Spitzer images the Cat’s Paw Nebula in all its infrared glory

Two instruments aboard NASA’s Spitzer Space Telescope – the Infrared Array Camera and the Multiband Imaging Photometer, or MIPS – have captured a spectacular image of the Cat’s Paw Nebula showing bright green clouds of gas and huge reddish bubbles. The green areas show areas where radiation from hot young stars causes molecules known as polycyclic aromatic hydrocarbons to fluoresce. The reddish bubbles likely are caused by gas and dust in the nebula being heated up by recently-born stars, expanding to create the giant structures.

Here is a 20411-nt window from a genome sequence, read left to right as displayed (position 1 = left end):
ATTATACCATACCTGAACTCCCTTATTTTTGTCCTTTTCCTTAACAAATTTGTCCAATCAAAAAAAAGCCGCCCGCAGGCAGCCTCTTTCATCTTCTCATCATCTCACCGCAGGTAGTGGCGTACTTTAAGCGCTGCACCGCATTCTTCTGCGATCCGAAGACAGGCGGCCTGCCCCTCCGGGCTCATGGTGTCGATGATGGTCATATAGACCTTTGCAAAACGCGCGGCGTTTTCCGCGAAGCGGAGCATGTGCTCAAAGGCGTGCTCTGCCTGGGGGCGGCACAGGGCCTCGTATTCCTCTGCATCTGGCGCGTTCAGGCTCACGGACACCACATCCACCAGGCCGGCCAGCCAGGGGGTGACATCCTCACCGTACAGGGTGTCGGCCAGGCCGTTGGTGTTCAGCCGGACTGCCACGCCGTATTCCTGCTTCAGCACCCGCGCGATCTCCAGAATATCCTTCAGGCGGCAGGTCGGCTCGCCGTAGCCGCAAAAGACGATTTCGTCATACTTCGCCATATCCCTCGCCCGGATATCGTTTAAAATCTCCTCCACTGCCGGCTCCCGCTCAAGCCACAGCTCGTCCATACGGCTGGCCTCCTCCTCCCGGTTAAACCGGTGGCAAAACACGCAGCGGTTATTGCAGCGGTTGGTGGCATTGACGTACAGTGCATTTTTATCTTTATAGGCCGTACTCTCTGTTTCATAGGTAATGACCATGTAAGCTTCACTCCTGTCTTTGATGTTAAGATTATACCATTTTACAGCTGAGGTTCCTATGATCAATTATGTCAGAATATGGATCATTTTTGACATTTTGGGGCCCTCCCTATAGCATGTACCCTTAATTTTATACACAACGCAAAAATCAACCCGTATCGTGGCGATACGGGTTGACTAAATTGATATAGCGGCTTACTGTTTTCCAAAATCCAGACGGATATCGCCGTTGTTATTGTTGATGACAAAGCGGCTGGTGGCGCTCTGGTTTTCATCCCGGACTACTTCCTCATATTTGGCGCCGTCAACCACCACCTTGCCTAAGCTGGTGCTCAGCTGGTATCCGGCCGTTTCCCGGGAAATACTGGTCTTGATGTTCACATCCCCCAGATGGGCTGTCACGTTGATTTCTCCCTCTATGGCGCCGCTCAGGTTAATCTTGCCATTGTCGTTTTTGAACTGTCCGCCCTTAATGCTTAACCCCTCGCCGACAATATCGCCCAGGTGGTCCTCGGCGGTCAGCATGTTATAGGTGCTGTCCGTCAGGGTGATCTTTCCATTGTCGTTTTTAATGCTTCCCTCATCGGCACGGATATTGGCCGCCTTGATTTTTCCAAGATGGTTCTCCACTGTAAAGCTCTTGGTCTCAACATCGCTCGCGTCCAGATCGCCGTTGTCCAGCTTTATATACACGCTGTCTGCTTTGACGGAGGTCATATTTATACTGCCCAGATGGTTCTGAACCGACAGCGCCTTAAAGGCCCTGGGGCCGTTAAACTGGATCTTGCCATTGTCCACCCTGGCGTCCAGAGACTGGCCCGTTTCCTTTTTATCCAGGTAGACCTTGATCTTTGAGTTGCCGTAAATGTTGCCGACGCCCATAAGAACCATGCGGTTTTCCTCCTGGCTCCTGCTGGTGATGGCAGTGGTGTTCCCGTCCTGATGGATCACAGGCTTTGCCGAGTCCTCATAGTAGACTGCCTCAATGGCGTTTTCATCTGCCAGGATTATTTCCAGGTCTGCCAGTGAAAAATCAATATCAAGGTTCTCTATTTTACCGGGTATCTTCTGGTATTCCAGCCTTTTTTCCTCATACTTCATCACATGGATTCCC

The Cat’s Paw Nebula, as seen by the Spitzer Space Telescope’s Infrared Array Camera and Multiband Imaging Photometer. Image: NASA/JPL-Caltech

Some of the bubbles many eventually burst, creating U-shaped features more easily visible in a Spitzer image below, taken by the telescope’s Infrared Array Camera alone. The MIPS instrument captures the warm dust visible in the upper image.

The Cat’s Paw Nebula, as seen by Spitzer’s Infrared Array Camera alone. Image: NASA/JPL-Caltech

The Cat’s Paw Nebula is located 4,500 to 5,500 light years away. It stretches 80 to 90 light years across.